So I was troubled when, in the haboob of outrage surrounding the tragic missteps of its founder, Peter Gleick, this particularly intemperate remark appeared in the comments thread of the Climate Watch blog: Continue reading

Clouds Gather for Scientist who Purloined Documents

Support from Pacific Institute’s board, funders may be wavering

World Economic Forum/Flickr

Peter Gleick is a prominent water scientist and a Macarthur Fellow.

The furor surrounding Peter Gleick’s admission that he lied in order to get internal documents from the Heartland Institute appears to be gaining momentum, with the board and at least one major funder of Gleick’s Oakland-based Pacific Institute appearing to back-peddle on initial statements of support.

Gleick, who co-founded the Institute, wrote in a blog post earlier this week that he impersonated a Heartland insider to obtain the information, which includes strategy and fundraising details from the organization, a conservative think tank that’s against taking action on climate change.

Gleick has already stepped down from positions with the American Geophysical Union and the National Center for Science Education. Initially the Pacific Institute stood by him, saying in a brief statement posted to its website, Gleick “has been and continues to be an integral part of our team.” That statement is no longer there, replaced yesterday by one that takes a different tone:

The Board of Directors of the Pacific Institute is deeply concerned and is actively reviewing information about the recent events involving its president, Dr. Peter Gleick, and documents pertaining to the Heartland Institute. Neither the board nor the staff of the Pacific Institute knew of, played any role in, or condones these events. As facts emerge and are confirmed, the Board will inform all stakeholders of our findings and of any actions based on these findings.

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Resignation and Remorse: Gleick Faces Fallout from Heartland Documents Leak

The Pacific Institute is standing by its founder, but other consequences are piling up

Craig Miller/KQED

Peter Gleick is a co-founder of the Pacific Institute, a research group based in Oakland.

Climate scientist Peter Gleick, who last night admitted that he was the source of leaked documents from the Heartland Institute, has resigned from the American Geophysical Union’s Task Force on Scientific Ethics. Gleick was chair of the task force, which met for the first time last November. According to a press release from the AGU, Gleick resigned last Thursday — after the explosive documents appeared on various blogs but before his online admission as perpetrator.

He’s also stepped down from a position which he hadn’t yet officially begun with the National Center for Science Education, an organization that advocates for evolution and climate change education in schools. Gleick was scheduled to begin serving on its board this week, but tendered his resignation yesterday.

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Bay Area Scientist Owns up to Lying to Get Heartland Documents

The Pacific Institute’s Peter Gleick says he was blinded by frustration when he used subterfuge to obtain and leak the internal documents

Earlier this month, documents were allegedly leaked from the Heartland Institute — a think tank that questions human-caused climate change — which describe elements of the organization’s strategy to discredit climate science, and include background on funders. Now climate scientist Peter Gleick, the founder of the Pacific Institute, has admitted to using deception to obtain the information.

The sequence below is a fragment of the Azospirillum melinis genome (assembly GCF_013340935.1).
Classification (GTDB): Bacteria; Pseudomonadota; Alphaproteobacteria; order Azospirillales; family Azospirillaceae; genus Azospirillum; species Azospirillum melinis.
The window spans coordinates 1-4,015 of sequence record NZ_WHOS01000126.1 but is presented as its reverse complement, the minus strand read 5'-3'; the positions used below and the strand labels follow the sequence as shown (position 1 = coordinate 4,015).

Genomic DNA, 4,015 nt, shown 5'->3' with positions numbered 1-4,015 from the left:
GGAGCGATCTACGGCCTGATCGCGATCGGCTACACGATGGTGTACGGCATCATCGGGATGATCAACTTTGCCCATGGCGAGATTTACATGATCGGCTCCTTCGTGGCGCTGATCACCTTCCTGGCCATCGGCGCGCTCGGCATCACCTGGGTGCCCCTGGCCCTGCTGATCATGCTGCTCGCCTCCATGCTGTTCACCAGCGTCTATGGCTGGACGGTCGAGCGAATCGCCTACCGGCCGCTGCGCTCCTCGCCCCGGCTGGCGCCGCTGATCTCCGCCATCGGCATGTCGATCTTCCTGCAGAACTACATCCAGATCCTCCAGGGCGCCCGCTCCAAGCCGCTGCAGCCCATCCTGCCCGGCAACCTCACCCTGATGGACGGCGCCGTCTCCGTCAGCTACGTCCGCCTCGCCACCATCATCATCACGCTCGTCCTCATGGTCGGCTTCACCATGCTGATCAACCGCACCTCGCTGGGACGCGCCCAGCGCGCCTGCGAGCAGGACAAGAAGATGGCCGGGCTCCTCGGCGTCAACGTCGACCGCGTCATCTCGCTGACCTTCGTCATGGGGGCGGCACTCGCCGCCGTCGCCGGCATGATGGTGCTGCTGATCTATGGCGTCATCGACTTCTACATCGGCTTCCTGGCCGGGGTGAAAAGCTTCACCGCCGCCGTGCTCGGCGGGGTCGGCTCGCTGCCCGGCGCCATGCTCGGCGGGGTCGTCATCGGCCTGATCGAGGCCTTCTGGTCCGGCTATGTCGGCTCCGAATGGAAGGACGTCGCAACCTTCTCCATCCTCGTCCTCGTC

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Who Generated the Most Climate “B.S.” in 2011?

Despite flagging media coverage, there was plenty to go around, says a Bay Area scientist

Despite a dozen billion-dollar weather catastrophes in the US alone, year-end tallies show that overall, coverage of climate change continued to flag in the mainstream media.

That isn’t to say that there wasn’t plenty of public jabber about it, much of it wrong, according to Peter Gleick, who heads the Oakland-based Pacific Institute. Gleick is a hydrologist and one of the more outspoken science figures on Western water and climate issues. As a countermeasure against what he calls climate “disinformation,” Gleick and some colleagues have started handing out yearly Climate B.S. (Bad Science) Awards. In so doing, Gleick doesn’t spare the media itself. His list of 2011 “winners” came out today (gratefully we’re not on it). The following are Gleick’s words. Some of the links are mine. May I have the envelope, please: Continue reading

Water Efficiency May Ease Colorado River Woes

Study shows most western cities aren’t wasting as much water

Lake Powell, the Colorado River's second-largest reservoir, in April 2010 (Photo: Gretchen Weber)

There’s some good news for the 35 million people in the Western United States who rely on the Colorado River for their water, says a new study from the Oakland-based Pacific Institute.

No, the supply isn’t increasing.  And yes, the population is still growing.

But according to the paper, entitled Municipal Deliveries of Colorado River Basin Water, more efficient water use by water agencies across the West is making the supply/demand gap a lot less painful than it could be.

“Although population growth has increased very quickly, the amount of water delivered has not kept pace,” said study author Michael Cohen. “That shows that people have been getting much more efficient with their use of water.” Continue reading